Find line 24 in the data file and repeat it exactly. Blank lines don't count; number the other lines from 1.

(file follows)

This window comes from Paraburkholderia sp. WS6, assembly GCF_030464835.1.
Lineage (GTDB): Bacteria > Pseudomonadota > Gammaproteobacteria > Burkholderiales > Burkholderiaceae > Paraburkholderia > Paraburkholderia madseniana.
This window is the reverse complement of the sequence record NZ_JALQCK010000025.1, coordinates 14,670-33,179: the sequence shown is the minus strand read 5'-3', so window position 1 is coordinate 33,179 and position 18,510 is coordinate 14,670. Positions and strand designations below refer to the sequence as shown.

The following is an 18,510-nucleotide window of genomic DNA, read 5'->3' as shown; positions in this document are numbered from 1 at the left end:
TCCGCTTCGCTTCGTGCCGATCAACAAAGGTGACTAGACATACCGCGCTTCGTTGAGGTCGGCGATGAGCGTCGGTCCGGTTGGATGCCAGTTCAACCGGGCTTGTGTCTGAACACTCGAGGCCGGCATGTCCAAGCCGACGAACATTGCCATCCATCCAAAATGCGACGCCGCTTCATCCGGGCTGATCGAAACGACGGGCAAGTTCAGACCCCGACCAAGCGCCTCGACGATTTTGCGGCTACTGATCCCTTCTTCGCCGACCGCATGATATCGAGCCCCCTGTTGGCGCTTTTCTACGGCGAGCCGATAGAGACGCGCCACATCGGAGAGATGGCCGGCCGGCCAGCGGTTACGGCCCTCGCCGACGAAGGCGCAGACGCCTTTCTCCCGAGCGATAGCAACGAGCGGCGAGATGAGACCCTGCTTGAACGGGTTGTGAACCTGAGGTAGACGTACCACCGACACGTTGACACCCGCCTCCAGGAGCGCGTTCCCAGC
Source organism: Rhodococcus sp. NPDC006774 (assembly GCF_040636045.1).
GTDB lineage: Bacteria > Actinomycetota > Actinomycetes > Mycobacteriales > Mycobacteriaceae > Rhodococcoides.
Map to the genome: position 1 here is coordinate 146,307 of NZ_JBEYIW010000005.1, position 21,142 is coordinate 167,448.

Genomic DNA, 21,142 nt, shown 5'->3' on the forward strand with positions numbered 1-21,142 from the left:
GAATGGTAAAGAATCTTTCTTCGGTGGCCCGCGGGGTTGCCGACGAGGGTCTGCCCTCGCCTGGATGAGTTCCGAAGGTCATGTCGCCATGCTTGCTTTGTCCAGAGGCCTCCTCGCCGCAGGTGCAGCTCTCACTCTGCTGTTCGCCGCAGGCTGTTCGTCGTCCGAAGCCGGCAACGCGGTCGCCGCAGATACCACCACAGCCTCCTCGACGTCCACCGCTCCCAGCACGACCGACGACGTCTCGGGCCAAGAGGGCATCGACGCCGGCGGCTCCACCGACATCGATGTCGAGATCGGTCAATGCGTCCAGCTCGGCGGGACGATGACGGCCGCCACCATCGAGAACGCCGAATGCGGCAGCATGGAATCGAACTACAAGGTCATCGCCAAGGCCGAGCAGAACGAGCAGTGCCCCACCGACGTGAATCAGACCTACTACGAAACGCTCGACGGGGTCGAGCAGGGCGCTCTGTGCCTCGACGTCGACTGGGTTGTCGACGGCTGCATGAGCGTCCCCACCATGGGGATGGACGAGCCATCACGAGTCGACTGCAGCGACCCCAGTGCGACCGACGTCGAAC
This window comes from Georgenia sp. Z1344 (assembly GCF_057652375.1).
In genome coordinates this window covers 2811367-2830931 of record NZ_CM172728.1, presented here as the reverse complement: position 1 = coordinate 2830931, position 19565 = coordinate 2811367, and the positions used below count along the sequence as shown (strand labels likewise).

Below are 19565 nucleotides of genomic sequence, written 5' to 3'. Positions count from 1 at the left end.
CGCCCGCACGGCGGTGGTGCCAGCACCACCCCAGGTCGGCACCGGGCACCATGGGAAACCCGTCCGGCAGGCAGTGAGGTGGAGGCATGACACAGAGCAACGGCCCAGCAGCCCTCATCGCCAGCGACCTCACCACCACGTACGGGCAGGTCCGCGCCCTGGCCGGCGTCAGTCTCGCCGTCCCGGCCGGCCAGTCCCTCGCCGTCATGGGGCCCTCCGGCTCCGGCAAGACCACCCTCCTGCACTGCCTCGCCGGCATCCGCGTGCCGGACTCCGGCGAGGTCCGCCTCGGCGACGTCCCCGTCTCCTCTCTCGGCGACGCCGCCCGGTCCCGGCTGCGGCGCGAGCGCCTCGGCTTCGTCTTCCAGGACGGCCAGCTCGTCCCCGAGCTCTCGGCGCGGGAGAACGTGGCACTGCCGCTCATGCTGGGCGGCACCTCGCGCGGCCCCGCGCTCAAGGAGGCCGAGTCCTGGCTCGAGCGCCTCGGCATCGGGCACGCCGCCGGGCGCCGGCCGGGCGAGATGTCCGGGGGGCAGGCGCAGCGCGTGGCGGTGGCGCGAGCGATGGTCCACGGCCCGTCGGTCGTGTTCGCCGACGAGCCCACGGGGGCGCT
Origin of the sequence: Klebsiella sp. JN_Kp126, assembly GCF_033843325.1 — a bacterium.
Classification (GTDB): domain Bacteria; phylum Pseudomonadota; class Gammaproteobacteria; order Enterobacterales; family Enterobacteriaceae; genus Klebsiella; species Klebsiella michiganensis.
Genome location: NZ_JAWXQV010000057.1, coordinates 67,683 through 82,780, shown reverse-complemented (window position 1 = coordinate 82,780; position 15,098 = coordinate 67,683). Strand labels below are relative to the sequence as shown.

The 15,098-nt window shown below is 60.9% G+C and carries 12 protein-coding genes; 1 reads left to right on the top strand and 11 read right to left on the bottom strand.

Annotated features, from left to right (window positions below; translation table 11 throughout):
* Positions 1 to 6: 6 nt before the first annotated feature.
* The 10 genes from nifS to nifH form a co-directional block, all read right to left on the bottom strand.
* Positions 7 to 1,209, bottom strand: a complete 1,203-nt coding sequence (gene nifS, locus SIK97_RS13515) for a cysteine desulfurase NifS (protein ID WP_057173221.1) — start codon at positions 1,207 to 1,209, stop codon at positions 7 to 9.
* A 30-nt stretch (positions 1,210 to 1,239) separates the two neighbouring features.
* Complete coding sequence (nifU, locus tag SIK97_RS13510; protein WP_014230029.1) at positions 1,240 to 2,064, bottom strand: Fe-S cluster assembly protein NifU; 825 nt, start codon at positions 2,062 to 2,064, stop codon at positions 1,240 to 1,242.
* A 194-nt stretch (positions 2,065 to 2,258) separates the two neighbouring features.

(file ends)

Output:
* Complete coding sequence (nifU, locus tag SIK97_RS13510; protein WP_014230029.1) at positions 1,240 to 2,064, bottom strand: Fe-S cluster assembly protein NifU; 825 nt, start codon at positions 2,062 to 2,064, stop codon at positions 1,240 to 1,242.